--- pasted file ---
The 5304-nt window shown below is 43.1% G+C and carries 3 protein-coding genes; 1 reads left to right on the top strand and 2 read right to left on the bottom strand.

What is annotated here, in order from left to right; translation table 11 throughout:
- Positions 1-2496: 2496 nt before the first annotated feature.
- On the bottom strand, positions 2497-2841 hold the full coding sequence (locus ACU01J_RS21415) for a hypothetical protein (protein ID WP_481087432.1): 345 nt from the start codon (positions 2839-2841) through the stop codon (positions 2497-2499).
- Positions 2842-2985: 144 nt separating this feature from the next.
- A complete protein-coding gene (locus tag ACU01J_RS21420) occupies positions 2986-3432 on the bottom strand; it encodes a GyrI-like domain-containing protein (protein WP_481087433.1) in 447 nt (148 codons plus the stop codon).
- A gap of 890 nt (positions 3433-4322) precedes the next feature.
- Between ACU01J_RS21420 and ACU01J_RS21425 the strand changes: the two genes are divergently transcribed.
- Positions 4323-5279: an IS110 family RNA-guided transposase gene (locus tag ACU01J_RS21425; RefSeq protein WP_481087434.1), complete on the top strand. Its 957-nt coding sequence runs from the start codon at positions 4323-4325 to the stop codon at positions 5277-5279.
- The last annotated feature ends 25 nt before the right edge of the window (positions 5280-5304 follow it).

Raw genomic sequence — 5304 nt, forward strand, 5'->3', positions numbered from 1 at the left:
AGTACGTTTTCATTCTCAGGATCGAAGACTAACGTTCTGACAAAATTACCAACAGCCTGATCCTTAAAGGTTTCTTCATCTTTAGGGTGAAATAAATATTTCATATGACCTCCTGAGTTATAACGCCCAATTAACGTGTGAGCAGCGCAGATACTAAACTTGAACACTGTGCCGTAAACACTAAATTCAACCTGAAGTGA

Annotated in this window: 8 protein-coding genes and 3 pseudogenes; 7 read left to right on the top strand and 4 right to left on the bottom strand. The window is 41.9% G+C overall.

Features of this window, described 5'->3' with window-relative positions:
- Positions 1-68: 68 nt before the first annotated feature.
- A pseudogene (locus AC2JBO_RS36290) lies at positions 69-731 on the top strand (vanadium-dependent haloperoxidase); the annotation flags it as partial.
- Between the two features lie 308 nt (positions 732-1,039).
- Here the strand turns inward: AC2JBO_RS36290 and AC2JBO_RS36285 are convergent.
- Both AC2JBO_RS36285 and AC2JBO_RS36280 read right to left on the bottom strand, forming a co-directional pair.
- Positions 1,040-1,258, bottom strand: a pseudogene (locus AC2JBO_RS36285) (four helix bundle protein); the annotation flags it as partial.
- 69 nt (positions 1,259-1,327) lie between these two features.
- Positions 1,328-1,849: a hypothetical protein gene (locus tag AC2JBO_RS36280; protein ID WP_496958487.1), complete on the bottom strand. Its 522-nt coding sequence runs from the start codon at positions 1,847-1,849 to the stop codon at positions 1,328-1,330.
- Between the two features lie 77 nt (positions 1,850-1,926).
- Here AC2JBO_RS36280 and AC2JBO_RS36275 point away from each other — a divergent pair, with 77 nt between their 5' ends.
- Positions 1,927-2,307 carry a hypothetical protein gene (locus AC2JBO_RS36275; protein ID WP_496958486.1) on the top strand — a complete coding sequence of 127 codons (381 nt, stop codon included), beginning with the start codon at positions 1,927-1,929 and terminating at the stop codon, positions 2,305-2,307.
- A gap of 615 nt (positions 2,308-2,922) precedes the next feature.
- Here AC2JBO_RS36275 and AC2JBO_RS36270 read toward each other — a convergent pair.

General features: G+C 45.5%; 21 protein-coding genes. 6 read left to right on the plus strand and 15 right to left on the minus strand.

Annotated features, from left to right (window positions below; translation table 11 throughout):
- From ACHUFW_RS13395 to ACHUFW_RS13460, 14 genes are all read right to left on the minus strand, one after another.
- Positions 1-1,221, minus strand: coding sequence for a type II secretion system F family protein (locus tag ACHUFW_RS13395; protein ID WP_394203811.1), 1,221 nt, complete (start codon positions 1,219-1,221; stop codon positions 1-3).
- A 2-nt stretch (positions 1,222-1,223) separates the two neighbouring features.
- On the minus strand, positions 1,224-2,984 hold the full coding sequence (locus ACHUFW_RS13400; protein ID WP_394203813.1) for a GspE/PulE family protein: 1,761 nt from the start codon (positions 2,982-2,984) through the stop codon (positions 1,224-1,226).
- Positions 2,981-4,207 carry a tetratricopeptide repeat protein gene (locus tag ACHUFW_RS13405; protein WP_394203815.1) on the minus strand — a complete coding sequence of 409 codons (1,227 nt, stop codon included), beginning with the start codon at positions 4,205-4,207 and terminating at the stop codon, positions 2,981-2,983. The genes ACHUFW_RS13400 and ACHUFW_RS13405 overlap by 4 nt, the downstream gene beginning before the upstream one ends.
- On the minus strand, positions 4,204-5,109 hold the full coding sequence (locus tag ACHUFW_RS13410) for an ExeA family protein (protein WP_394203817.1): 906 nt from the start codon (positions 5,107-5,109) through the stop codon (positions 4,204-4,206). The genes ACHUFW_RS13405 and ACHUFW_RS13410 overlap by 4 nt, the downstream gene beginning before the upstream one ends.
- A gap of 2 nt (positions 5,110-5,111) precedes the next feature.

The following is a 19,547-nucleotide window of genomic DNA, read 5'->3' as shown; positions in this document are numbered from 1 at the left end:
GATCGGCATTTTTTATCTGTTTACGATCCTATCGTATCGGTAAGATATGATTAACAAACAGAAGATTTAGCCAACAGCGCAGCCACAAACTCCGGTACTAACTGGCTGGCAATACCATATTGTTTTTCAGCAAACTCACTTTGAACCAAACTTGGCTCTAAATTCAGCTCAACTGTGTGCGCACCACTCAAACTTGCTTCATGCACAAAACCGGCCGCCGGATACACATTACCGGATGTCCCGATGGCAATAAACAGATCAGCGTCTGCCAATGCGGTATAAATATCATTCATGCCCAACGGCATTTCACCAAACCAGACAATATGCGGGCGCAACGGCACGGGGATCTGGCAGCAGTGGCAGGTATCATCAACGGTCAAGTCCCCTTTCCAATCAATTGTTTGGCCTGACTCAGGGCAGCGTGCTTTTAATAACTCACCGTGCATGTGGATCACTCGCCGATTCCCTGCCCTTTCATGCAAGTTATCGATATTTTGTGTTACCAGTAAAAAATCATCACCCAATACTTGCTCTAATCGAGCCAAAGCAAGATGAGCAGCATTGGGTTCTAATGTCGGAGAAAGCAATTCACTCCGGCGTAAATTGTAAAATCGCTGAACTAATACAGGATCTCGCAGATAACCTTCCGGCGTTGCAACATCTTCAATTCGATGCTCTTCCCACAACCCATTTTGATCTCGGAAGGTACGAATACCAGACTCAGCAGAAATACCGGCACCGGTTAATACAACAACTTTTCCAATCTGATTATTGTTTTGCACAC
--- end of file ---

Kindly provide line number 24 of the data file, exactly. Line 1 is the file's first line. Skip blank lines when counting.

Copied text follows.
- Here AC2JBO_RS36280 and AC2JBO_RS36275 point away from each other — a divergent pair, with 77 nt between their 5' ends.